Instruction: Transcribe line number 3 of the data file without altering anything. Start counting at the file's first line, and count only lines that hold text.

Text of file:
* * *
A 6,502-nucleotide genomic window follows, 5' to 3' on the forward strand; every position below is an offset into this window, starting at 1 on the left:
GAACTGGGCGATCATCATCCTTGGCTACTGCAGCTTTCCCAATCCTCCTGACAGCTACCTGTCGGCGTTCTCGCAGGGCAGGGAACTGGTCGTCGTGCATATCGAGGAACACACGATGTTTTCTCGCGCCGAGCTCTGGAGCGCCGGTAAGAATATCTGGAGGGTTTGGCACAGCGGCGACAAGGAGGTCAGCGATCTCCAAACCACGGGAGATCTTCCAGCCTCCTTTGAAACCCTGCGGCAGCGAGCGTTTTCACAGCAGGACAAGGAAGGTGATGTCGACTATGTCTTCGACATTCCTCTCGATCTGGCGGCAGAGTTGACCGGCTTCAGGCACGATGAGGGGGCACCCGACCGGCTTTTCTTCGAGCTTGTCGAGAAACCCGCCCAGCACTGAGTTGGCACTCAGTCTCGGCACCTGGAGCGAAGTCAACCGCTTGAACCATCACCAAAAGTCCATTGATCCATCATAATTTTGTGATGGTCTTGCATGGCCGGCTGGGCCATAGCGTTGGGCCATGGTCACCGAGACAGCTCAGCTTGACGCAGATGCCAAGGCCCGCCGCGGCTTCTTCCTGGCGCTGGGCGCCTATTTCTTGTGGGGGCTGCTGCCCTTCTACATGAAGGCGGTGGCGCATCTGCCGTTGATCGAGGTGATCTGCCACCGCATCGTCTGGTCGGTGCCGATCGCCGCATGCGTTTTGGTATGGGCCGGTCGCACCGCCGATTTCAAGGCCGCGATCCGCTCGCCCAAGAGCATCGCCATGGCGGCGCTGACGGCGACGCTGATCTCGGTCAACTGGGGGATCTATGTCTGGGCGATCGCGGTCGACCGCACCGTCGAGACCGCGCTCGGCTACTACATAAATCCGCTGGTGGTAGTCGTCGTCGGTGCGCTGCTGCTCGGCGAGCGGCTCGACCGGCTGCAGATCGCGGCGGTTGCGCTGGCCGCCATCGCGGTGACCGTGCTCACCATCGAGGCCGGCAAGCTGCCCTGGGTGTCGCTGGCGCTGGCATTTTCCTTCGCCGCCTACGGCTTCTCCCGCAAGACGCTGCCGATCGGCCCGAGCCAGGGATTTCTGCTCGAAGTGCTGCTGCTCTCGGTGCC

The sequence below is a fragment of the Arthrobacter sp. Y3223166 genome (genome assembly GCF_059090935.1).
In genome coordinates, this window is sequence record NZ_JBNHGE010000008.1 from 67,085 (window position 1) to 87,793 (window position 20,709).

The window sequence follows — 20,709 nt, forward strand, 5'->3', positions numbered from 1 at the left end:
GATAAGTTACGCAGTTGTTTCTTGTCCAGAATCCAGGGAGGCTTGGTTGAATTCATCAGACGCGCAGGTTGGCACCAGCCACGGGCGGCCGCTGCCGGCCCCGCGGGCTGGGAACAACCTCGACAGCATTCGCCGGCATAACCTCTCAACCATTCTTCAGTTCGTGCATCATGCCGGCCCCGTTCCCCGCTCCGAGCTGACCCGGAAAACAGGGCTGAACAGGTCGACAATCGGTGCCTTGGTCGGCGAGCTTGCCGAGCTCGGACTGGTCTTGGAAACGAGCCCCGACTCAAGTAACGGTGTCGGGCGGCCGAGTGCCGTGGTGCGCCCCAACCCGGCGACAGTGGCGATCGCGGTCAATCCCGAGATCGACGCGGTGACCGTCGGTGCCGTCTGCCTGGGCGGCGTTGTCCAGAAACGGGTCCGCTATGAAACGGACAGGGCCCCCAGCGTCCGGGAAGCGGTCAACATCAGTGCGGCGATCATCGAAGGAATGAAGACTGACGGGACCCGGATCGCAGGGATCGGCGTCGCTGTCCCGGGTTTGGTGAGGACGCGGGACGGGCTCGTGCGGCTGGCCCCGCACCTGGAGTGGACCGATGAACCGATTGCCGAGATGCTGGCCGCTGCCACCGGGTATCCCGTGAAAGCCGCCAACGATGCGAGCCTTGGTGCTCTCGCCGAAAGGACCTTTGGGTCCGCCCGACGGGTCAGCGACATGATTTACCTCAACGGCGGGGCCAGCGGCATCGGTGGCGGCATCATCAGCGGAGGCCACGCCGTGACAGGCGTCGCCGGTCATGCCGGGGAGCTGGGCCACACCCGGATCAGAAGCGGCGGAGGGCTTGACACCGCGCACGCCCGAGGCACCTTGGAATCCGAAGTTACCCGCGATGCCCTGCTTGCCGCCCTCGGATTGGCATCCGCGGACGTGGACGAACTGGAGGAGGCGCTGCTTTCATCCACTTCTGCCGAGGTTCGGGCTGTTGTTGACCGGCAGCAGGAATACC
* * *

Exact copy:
The sequence below is a fragment of the Arthrobacter sp. Y3223166 genome (genome assembly GCF_059090935.1).